Dating directrix - Absolutely no charge or credit card need for hot sexy live cams
The texts that survive do not reveal what, if any, special procedures the scribes used to assist in this.
Using the same table as in the multiplication problem, one can see that 8 produces the largest multiple of 28 that is less then 308 (for the entry at 16 is already 448), and 8 is checked off.The entire process is analogous to the process of solving the algebraic equation for the problem (circle (Rhind papyrus, problem 50): 1/9 of the diameter is discarded, and the result is squared.For example, if the diameter is 9, the area is set equal to 64.Since the entries 1, 2, 4, and 20 add up to 27, one has only to add up the corresponding multiples to find the answer.Computations involving fractions are carried out under the restriction to unit parts (that is, fractions that in modern notation are written with 1 as the numerator).(In most cases, of course, there is a remainder that is less than the divisor.) For larger numbers this procedure can be improved by considering multiples of one of the factors by 10, 20,…or even by higher orders of magnitude (100, 1,000,…), as necessary (in the Egyptian decimal notation, these multiples are easy to work out).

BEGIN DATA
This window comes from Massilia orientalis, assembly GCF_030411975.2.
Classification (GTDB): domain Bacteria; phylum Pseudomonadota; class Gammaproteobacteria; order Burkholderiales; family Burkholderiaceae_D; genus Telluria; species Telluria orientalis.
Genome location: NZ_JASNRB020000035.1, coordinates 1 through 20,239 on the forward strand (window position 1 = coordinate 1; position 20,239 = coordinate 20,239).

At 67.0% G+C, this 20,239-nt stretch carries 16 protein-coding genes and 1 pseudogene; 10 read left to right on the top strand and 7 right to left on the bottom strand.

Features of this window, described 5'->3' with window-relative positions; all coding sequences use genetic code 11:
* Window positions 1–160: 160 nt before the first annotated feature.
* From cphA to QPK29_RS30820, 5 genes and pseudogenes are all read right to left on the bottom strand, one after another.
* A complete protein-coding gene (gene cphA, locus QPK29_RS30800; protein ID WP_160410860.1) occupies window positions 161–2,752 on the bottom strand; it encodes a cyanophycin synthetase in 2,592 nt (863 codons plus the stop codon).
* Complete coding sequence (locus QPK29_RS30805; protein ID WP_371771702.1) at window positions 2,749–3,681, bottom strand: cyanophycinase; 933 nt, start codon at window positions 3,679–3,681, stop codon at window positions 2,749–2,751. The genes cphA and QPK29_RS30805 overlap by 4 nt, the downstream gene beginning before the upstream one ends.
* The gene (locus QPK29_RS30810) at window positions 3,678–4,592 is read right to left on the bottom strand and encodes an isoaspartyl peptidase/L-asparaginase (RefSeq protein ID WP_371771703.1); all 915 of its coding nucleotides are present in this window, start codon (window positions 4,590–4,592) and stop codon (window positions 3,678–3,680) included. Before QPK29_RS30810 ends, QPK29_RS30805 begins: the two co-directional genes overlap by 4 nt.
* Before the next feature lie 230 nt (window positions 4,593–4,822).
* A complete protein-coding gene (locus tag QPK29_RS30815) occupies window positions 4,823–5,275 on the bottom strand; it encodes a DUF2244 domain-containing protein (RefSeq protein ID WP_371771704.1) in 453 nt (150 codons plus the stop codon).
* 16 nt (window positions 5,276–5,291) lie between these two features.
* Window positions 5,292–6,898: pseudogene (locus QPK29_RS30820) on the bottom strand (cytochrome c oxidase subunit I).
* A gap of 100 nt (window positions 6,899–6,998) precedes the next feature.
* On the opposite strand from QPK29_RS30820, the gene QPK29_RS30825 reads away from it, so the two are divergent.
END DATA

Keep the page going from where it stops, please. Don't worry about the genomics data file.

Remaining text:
Thus, one can find the product of 28 by 27 by setting out the multiples of 28 by 1, 2, 4, 8, 10, and 20.
The information comes primarily from two long papyrus documents that once served as textbooks within scribal schools.
The Rhind papyrus (in the British Museum) is a copy made in the 17th century , presents 25 problems of a similar type.
(It is not as close, however, as the now common estimate of 3, first proposed by Archimedes, which is only about 0.04 percent too large.) But there is nothing in the papyri indicating that the scribes were aware that this rule was only approximate rather than exact.
A remarkable result is the rule for the volume of the truncated pyramid (Golenishchev papyrus, problem 14).
One of the texts popular as a copy exercise in the schools of the New Kingdom (13th century ) was a satiric letter in which one scribe, Hori, taunts his rival, Amen-em-opet, for his incompetence as an adviser and manager. But the point of the humour is clear, as Hori challenges his rival with these hard, but typical, tasks.